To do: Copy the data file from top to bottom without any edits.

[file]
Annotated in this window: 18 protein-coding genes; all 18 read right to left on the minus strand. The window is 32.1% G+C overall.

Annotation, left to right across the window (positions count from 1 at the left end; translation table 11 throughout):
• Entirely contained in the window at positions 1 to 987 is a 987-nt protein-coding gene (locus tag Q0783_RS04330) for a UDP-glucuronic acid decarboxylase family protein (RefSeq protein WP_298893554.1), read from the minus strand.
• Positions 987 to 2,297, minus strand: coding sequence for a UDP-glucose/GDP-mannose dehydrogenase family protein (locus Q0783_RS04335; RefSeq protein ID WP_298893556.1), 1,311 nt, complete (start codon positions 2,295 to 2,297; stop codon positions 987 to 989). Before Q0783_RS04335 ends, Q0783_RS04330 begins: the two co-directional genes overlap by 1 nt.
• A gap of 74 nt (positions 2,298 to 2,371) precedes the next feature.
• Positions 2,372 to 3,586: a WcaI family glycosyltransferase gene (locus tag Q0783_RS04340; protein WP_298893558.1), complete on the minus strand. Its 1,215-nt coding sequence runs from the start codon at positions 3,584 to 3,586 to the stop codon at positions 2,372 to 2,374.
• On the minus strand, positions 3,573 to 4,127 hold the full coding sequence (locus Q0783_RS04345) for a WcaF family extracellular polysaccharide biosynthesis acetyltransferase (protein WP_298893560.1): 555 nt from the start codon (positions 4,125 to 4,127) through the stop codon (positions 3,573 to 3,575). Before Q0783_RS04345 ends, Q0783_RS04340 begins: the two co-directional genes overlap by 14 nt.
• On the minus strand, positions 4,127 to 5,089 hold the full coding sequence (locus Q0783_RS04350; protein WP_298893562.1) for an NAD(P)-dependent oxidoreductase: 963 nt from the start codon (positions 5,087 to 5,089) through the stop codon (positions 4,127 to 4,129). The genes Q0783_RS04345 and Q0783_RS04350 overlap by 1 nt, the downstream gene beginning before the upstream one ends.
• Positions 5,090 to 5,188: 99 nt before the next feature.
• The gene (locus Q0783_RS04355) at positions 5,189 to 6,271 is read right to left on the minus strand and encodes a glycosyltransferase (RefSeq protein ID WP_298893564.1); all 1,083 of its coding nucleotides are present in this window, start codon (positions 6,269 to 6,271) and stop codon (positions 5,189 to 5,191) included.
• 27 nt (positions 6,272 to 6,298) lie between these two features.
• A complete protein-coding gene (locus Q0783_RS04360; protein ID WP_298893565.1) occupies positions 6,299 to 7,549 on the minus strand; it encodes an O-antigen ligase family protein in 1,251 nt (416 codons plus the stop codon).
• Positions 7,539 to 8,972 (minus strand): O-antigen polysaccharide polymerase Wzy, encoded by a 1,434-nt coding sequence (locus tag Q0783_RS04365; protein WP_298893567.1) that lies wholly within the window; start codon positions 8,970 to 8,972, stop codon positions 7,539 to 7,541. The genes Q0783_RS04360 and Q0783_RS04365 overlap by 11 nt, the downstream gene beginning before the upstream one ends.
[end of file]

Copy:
Annotated in this window: 18 protein-coding genes; all 18 read right to left on the minus strand. The window is 32.1% G+C overall.

Annotation, left to right across the window (positions count from 1 at the left end; translation table 11 throughout):
• Entirely contained in the window at positions 1 to 987 is a 987-nt protein-coding gene (locus tag Q0783_RS04330) for a UDP-glucuronic acid decarboxylase family protein (RefSeq protein WP_298893554.1), read from the minus strand.
• Positions 987 to 2,297, minus strand: coding sequence for a UDP-glucose/GDP-mannose dehydrogenase family protein (locus Q0783_RS04335; RefSeq protein ID WP_298893556.1), 1,311 nt, complete (start codon positions 2,295 to 2,297; stop codon positions 987 to 989). Before Q0783_RS04335 ends, Q0783_RS04330 begins: the two co-directional genes overlap by 1 nt.
• A gap of 74 nt (positions 2,298 to 2,371) precedes the next feature.
• Positions 2,372 to 3,586: a WcaI family glycosyltransferase gene (locus tag Q0783_RS04340; protein WP_298893558.1), complete on the minus strand. Its 1,215-nt coding sequence runs from the start codon at positions 3,584 to 3,586 to the stop codon at positions 2,372 to 2,374.
• On the minus strand, positions 3,573 to 4,127 hold the full coding sequence (locus Q0783_RS04345) for a WcaF family extracellular polysaccharide biosynthesis acetyltransferase (protein WP_298893560.1): 555 nt from the start codon (positions 4,125 to 4,127) through the stop codon (positions 3,573 to 3,575). Before Q0783_RS04345 ends, Q0783_RS04340 begins: the two co-directional genes overlap by 14 nt.
• On the minus strand, positions 4,127 to 5,089 hold the full coding sequence (locus Q0783_RS04350; protein WP_298893562.1) for an NAD(P)-dependent oxidoreductase: 963 nt from the start codon (positions 5,087 to 5,089) through the stop codon (positions 4,127 to 4,129). The genes Q0783_RS04345 and Q0783_RS04350 overlap by 1 nt, the downstream gene beginning before the upstream one ends.
• Positions 5,090 to 5,188: 99 nt before the next feature.
• The gene (locus Q0783_RS04355) at positions 5,189 to 6,271 is read right to left on the minus strand and encodes a glycosyltransferase (RefSeq protein ID WP_298893564.1); all 1,083 of its coding nucleotides are present in this window, start codon (positions 6,269 to 6,271) and stop codon (positions 5,189 to 5,191) included.
• 27 nt (positions 6,272 to 6,298) lie between these two features.
• A complete protein-coding gene (locus Q0783_RS04360; protein ID WP_298893565.1) occupies positions 6,299 to 7,549 on the minus strand; it encodes an O-antigen ligase family protein in 1,251 nt (416 codons plus the stop codon).
• Positions 7,539 to 8,972 (minus strand): O-antigen polysaccharide polymerase Wzy, encoded by a 1,434-nt coding sequence (locus tag Q0783_RS04365; protein WP_298893567.1) that lies wholly within the window; start codon positions 8,970 to 8,972, stop codon positions 7,539 to 7,541. The genes Q0783_RS04360 and Q0783_RS04365 overlap by 11 nt, the downstream gene beginning before the upstream one ends.